A common question we analysts hear from our clients is, "How do we scale our Agile efforts?" Now, let's be clear: the question is not how to get Agile to work in a large project. Sure, there are challenges in making Agile work within big teams, but there's a much bigger concern. Organizations invest in Agile, or allow Agile experiments to blossom, and then try to capture the Agile magic in a bottle and mass produce it across the organization. 

That's an entirely different challenge, with ambitions and uncertainties that are both Texas-sized. (I'm in Dallas, so I'll use Texas metaphors. So shoot me. Wait, no, I take that back.) The uncertainties have many faces, including (but in no way limited to) issues like:

  • How many projects or products should employ an Agile approach?
  • Can we expect our outsourcing partners to use Agile as widely as we do?
  • Do we need a common tools strategy to support Agile?
  • How much diversity of Agile approaches within teams is a good thing, and how much is counter-productive?

Truth be told, these are not easy questions to answer. For example, diverse Agile approaches are OK, as long as they don't diverge too far from core Agile principles and practices. Unfortunately, it's easy for bad Agile practices to emerge under the mantle of "diversity." If a team has mimicked some behaviors of Agile teams (daily Scrums, product owner role, etc.) but has missed the core of what it means to be Agile, that's bad. If it's impossible to figure out, across Agile teams, the real status of work, because they've adopted different measures of sizing and estimation, different quality metrics, and different definitions of "done," that's really bad.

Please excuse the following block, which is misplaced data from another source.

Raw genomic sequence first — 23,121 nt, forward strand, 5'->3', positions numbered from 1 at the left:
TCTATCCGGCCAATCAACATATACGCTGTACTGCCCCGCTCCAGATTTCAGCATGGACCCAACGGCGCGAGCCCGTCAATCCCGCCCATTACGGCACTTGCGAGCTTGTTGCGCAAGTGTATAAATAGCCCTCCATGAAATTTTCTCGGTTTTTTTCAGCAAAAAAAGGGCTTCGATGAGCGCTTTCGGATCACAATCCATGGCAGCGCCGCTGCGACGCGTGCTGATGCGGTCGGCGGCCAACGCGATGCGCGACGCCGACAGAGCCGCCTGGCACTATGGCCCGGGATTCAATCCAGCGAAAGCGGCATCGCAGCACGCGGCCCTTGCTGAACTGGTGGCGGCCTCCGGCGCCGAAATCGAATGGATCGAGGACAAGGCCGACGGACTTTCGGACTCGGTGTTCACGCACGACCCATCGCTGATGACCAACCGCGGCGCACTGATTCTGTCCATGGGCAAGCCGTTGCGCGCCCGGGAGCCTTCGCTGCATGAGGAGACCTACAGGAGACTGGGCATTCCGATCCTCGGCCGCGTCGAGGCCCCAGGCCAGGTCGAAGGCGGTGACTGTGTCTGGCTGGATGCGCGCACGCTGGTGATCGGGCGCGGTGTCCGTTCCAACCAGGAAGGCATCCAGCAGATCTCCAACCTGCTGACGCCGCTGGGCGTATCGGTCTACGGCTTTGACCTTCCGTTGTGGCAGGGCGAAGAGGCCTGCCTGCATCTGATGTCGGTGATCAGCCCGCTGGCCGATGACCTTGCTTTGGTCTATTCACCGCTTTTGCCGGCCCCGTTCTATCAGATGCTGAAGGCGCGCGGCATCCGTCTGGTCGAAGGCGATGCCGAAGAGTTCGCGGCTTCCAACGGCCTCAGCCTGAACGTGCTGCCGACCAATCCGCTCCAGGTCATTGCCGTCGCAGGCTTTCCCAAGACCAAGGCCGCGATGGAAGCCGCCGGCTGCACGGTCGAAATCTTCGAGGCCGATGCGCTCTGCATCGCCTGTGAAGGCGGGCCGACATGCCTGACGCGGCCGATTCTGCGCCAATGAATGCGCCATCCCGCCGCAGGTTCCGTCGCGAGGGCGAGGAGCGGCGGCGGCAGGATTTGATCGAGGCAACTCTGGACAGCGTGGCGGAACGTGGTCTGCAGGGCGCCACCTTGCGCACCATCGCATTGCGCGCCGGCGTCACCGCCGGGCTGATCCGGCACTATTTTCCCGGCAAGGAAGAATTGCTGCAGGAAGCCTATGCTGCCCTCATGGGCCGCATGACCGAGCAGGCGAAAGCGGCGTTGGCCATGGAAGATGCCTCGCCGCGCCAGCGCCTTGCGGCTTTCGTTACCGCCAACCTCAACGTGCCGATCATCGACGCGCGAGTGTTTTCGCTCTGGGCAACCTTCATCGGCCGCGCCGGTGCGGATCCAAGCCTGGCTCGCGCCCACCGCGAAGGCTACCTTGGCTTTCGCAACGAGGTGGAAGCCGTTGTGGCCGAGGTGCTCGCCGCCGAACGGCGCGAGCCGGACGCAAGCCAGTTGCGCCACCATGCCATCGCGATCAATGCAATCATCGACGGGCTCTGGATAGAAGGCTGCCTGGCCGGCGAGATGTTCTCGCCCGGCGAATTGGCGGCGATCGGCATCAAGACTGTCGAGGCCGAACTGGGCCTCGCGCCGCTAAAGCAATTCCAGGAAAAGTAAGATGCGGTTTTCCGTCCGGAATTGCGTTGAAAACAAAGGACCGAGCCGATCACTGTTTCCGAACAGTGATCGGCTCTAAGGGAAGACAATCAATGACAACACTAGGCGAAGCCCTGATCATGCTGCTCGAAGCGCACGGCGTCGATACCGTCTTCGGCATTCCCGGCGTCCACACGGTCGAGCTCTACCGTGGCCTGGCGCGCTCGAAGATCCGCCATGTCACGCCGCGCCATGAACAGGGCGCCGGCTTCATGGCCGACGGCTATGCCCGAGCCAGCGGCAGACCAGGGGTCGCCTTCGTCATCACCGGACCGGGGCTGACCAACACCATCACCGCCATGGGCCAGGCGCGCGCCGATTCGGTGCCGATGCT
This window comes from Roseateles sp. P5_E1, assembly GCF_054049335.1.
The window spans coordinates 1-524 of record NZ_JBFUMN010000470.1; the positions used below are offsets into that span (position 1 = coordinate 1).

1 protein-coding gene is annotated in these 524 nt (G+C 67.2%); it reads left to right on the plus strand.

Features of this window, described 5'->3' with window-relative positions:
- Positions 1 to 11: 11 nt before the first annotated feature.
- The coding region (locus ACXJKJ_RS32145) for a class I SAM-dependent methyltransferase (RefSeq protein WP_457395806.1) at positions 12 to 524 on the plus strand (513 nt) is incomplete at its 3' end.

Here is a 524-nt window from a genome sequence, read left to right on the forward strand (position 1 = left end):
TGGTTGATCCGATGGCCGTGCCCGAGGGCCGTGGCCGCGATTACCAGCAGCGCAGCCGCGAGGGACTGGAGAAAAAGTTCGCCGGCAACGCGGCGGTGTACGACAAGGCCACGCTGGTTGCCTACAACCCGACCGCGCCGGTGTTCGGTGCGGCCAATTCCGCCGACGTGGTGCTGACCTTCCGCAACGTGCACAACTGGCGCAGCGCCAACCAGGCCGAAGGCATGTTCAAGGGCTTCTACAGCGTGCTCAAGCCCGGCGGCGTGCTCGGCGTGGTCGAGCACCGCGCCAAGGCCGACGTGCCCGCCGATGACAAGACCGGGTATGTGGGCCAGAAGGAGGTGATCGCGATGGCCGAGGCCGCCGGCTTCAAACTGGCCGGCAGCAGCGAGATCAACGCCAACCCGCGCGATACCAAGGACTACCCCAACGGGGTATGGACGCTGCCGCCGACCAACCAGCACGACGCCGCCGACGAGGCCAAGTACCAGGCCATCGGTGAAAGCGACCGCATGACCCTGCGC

But how do you keep healthy diversity from turning into destructive misalignment? Many of the measures that you might imagine aren't necessarily the best ones. Create an Agile standards board within the company? Sure, if you want to make teams feel that some foreign power is handing down a diktat. Put everyone through the same training? You might create some short-term conceptual congruence, but over time, teams will drift apart in their understanding of Agile in practice.

Here's why I often write about serious games as a mechanism for replacing the typical rules governing work when they clearly don't work. Case in point: ScrumKnowsy, the brainchild of Innovation Games and ScrumTide. By playing a simple game in which you rank important Agile principles and practices — What are the critical steps towardbuilding an initial backlog? What are the key responsibilities of a product owner? — team members can gauge how far apart their notions of Agile are. Even more importantly for the question of Agile at scale, teams can compare their relative understanding of Agile. To provide an anchor point, you can compare your answers with what some leading thinkers of Agile, including Jeff Sutherland, Jim Coplien, and Jens Ostergaard, would say on these topics.

Clearly, the approach that ScrumKnowsy takes is a lot less obnoxious than the Agile standards star chamber and a lot easier to use for regular reinforcement than training classes. While other approaches, such as Dean Leffingwell's Agile-at-scale toolkit, are also important, we've seen a lot of occasions when a creative approach like ScrumKnowsy is also necessary. For example, planning exercises need to include everyone's input, but it often takes Planning Poker to get meaningful participation from everyone in the teamwithout creating an open-ended debate over sizing. The formula for scaling Agile will vary somewhat from organization to organization, but some creative elements will always be necessary.